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Prove that the class of all cycle-free graphs can not be defined by a finite set of formulas.

I don't understand what definiability means in this context. Does it just mean that I could represent all cycle-free graphs with finitely many formulas? In that case, I think since each formla can only represent graphs with finitely many vertices, there is a limit to how many graphs a finite number of formulas could define. Therefore a finite set of formula can not define the class of all cycle-free graphs. Is this on the right track? If so, how should I make this argument more rigorous?

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Where did you get this problem? My guess is it means there does not exist a finite set of first-order formulas $\phi_1, ... \phi_n$ in the language of graphs such that $G$ is cycle-free if and only if $\phi_1, ... \phi_n$ are all true of $G$. – Qiaochu Yuan Jul 21 '11 at 18:31
@Qiaochu Yuan: from my intro logic Course notes. Do you know where I can find similar problems? – Mark Jul 21 '11 at 18:32
My interpretation is the same as Qiaochu’s. Have you seen the proof that the class of all finite sets cannot be defined in first-order logic? That might be helpful. The main tool that you need is the compactness theorem, specifically, the corollary that a sentence with arbitrarily large finite models has an infinite model. – Brian M. Scott Jul 21 '11 at 19:11
up vote 3 down vote accepted

We will use the Compactness Theorem. Details depend on what book you are using, and where you are in the book. They depend also on whether we mean directed or undirected graphs, and also on whether we have loops and/or multiple edges. I will assume undirected, no loops, no multiple edges.

Consider the following infinite set of sentences $\phi_3$, $\phi_4$, $\phi_5$, and so on. We describe the $\phi_k$ informally, but they are easy to formalize.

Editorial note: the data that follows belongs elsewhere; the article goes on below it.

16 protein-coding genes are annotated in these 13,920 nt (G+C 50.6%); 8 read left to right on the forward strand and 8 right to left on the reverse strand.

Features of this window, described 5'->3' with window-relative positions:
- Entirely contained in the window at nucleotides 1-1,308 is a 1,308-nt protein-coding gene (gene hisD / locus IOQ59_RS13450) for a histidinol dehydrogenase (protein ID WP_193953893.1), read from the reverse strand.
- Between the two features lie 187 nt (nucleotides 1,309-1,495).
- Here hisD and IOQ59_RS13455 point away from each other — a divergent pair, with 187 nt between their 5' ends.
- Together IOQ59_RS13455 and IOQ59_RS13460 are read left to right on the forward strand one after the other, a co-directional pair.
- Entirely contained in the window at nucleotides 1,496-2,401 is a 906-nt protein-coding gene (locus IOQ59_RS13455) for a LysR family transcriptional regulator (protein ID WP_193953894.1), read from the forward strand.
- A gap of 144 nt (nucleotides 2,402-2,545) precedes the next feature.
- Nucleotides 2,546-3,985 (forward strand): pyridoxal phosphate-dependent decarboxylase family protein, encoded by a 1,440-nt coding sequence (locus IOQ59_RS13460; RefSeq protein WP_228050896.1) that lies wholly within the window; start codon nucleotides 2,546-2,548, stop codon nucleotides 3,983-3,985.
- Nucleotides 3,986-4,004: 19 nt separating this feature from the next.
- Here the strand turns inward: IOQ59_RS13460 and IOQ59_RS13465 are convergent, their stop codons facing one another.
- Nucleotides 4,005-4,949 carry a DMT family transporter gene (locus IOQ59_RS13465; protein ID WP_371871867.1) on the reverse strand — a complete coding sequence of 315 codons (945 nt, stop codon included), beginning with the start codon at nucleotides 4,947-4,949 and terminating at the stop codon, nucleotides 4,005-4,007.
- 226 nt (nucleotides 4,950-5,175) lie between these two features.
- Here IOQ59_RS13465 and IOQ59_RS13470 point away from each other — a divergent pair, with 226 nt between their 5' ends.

The sentence $\phi_3$ says there is no cycle of length $3$. The sentence $\phi_4$ says there is no cycle of length $4$. And so on. It is not hard to write down $\phi_k$ that do the job. And it is clear that the cycle-free graphs are precisely the models of graph theory with added axioms the infinite list $\phi_3$, $\phi_4$, $\dots$.

Now suppose that there is a finite set of formulas, so without loss of generality a single formula $\psi$, such that the models of graph theory with $\psi$ added are precisely the cycle-free graphs.

Then the models of graph theory with $\psi$ added are precisely the same as the models of graph theory with the set $\{\phi_3,\phi_4,\phi_5,\dots\}$ added.

Then by Compactness (and Completeness) there is a finite collection of the $\phi_i$ which, together with the remaining axioms of graph theory, implies $\psi$.

So for some $n$, $\{\phi_3, \phi_4,\dots,\phi_n\}$ (plus graph theory) implies $\psi$.

This is impossible, for there are certainly graphs that have a cycle, but have no cycle of length $\le n$. Just take a necklace with $n+1$ beads.

To turn this into a proof using whatever theorems are, so far, in your particular book, may take a bit of translating.

A detail: How do we say there is no cycle of length $3$? Let us think about how to say there is no cycle from $x$ to $x$, of length $3$. We have to say that there do not exist $x_1$, $x_2$ which are distinct from each other and from $x$, such that $x$ is connected to $x_1$ by an edge, and $x_1$ is connected to $x_2$ by an edge, and $x_2$ is connected to $x$ by an edge. (Note again that this is for undirected graph, no loops, no multiple edges.) Now no cycle of length $4$ should be easy to write down.

Added: The post asks whether a certain kind of argument is on the right track. In a certain sense, the compactness argument above has a general flavour of the type that you describe, it may be a way of making your intuition rigorous. However, one could argue that since a formula can only "describe a finite number of groups," the notion of abelianness should not be definable by a formula. But it is definable by a simple formula. So one has to be careful. That said, many Compactness Theorem arguments have an almost mechanical character, and look much like the one detailed above. So after a while, in many cases, one can legitimately give the one-line proof "This follows from the Compactness Theorem."

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